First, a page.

Not Quite Human

Hanni Kamaly´s work about racial violence invites debate about cultural appropriation, but ultimately opens onto more complex questions of collective remembrance.

Hanni Kamaly, Freddie Gray (2016) & Shabba (2017). Foto: Petter Dahlström Persson.

The large metal sculpture SHABBA (2017) is the fulcrum of Malmö-based Hanni Kamaly’s exhibition, ITS ALL REAL YEAH COME THROUGH at Skånes konstförening. It´s a spare exhibition comprising a video essay and six sculptural works that use structural integrity as a spatial metaphor for resistance to the structural violence directed toward ethnic minorities and people of color. Extending into the corners of the room SHABBA rises up adjacent to the ventilation system, its crudely welded limbs held together by a black hoodie of the type that, since the 2012 murder of Trayvon Martin, has become a widespread symbol against racial violence. At once imposing and precarious, Kamaly’s sculpture confronts the viewer with a sense of unease: one must pass through it in order to enter the secondary gallery.

None of the other works in the show assert themselves in quite the same way. Despite their monumental scale, metal sculptures like FREDDIE GRAY (2016) and CRUTCHER (2017) seem arrested or inert. Their skeletal forms recall junked animatronics – abject and not quite human (but not quite monstrous either). By contrast, BAIDOO (2017), a work bearing the last name of a Ghanaian woman assaulted by a police officer near Trondheim in 1999, is small and insect-like, barely registering as a figure.

Hanni Kamaly, BAIDOO, 2017. Photo: Petter Dahlström Persson.

Just so, Kamaly’s newer sculptures, which are more materially impoverished and at the same time more formal, tend to verge on the tragic. This holds for DURRAH and JAMAL (both 2017), which are named for a Palestinian father and son killed by Israeli soldiers in the Gaza Strip in 2000; a video taken of their deaths became the subject of a prolonged controversy in which doubt was cast on the veracity of the tape, claims that it was staged, and so on.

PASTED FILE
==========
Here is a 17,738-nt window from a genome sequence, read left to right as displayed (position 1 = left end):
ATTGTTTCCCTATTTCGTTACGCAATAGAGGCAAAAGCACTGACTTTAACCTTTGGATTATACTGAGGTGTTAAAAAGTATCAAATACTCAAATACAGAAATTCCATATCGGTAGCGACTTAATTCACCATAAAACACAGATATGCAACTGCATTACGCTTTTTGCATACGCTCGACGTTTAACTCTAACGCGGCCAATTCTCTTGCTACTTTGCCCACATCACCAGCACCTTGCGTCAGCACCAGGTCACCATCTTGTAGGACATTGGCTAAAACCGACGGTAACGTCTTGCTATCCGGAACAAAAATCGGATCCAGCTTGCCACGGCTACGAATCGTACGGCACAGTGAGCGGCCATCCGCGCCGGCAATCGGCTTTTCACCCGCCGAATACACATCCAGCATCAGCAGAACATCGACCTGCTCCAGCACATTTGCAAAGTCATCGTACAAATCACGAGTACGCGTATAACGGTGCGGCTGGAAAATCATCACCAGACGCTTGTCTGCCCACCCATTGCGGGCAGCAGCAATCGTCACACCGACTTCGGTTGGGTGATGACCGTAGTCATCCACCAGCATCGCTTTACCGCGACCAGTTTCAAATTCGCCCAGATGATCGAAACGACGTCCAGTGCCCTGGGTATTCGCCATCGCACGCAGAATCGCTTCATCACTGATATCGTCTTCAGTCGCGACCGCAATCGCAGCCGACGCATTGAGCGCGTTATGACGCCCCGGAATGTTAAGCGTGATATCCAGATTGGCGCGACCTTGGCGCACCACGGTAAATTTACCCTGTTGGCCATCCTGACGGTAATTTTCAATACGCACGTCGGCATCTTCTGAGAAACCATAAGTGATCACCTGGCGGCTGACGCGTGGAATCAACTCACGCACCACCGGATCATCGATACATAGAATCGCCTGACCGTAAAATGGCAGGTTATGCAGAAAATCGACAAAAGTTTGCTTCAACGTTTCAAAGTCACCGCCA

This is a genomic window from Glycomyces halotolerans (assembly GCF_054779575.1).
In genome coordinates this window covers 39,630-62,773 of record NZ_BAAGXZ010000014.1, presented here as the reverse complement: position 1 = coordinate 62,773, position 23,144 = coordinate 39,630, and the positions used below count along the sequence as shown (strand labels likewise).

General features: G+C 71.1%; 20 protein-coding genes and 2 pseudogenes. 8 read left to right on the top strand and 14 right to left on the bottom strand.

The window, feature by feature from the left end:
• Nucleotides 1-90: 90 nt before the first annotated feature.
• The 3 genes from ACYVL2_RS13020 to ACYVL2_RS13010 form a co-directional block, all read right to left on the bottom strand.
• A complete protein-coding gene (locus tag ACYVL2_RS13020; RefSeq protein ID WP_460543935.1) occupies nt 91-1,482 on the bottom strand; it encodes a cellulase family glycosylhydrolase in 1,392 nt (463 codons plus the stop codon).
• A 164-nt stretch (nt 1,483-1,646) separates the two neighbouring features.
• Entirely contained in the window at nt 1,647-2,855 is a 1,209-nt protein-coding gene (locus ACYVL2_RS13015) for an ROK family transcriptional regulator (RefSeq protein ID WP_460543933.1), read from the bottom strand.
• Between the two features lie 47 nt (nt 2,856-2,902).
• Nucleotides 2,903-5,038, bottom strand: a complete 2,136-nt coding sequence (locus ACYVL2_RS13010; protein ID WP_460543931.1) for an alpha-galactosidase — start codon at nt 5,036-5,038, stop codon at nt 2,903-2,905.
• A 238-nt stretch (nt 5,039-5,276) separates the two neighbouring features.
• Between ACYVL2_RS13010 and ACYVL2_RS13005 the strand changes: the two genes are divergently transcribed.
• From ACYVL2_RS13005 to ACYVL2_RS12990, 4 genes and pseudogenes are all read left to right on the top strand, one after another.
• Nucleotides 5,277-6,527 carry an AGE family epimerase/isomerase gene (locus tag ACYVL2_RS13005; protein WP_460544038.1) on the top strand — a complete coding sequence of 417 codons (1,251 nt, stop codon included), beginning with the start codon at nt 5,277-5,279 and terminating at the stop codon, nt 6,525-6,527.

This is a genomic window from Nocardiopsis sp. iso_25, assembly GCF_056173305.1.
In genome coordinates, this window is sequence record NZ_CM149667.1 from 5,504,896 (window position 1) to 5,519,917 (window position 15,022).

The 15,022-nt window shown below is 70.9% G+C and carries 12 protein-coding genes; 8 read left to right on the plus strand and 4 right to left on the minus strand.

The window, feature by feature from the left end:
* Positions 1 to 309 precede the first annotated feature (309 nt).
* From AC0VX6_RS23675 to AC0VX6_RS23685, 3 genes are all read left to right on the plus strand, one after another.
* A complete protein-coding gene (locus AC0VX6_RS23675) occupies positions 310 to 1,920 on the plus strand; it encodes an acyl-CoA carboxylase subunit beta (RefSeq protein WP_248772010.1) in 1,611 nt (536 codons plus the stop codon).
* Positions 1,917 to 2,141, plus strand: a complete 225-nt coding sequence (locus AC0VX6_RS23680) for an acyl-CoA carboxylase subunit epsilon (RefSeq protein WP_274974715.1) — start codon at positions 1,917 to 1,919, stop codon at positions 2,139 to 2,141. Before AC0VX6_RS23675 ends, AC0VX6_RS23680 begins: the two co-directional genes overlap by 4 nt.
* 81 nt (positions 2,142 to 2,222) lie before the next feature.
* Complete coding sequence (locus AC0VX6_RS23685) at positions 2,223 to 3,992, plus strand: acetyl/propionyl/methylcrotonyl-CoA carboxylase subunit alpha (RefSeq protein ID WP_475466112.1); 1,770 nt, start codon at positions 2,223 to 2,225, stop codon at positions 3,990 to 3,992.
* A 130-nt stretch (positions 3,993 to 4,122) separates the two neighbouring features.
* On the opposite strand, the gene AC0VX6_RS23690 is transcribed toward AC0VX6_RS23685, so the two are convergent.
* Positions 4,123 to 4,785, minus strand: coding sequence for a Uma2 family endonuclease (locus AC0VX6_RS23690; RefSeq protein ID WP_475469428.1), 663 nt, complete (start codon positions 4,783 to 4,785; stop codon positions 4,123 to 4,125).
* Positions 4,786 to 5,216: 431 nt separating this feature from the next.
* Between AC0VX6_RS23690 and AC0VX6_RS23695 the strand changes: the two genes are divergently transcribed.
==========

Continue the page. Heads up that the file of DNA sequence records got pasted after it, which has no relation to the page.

Media events such as this frame the sculptures, as the video HEAD, HAND, EYE (2017) makes clear. In this film-essay composed of found footage the artist narrates, Adam Curtis style, a museological history of decapitation, dismemberment and collection of human body parts. Recent clips of Confederate monuments being toppled in the American South are spliced together with the 2016 dashcam video in which Terrence Crutcher (aforementioned) is killed by Tulsa police; also among the plethora of materials are excerpts from Islamic State beheadings, a Virtual Tour of the Royal Museum for Central Africa in Brussels, Disney’s Aladdin (1992), and so on.  

Hanni Kamaly, Durrah, 2017. Photo: Petter Dahlström Persson.

As a whole, ITS ALL REAL YEAH COME THROUGH is an attempt to reckon with present-day legacies of colonialism, particularly at the levels of ethnic conflict and institutional racism. However, in addressing the structural character of these legacies from a global/media perspective, the show tends to veer into abstraction, conflating specific histories and forms of struggle across a wide range of contexts. In this respect, it invites the kind of debate around cultural appropriation that in recent months has erupted around the work of artists such as Sam Durant, Jimmie Durham and Dana Schutz.

Just as debatable is the gesture of naming the sculptures after victims of violence. By witholding the individuals’ full names Kamaly risks denying them their particularity, in effect reducing them to generic signifiers for ethnic identities and racialized subject-positions. The exhibition text provides no further information, undermining the solidarity that this gesture might have otherwise represented.

But to belabor such ethical and moral points would be to overlook what is most generative in the exhibition. Because it’s precisely in these difficulties that Kamaly’s work opens onto more complex questions. That is, how might a collectively experienced trauma be figured and borne witness? Writing on the ‘unspeakable’ horrors of the Shoah, Giorgio Agamben reflects that language “in order to bear witness must give way to a non-language in order to show the impossibility of bearing witness.” Kamaly’s sculptures do not testify to what they have seen. But in their mute and twisted forms they begin to figure the challenges of such a task, and what might indeed “come through.” 

Hanni Kamaly, Head Hand Eye, 2017. Photo: Petter Dahlström Persson.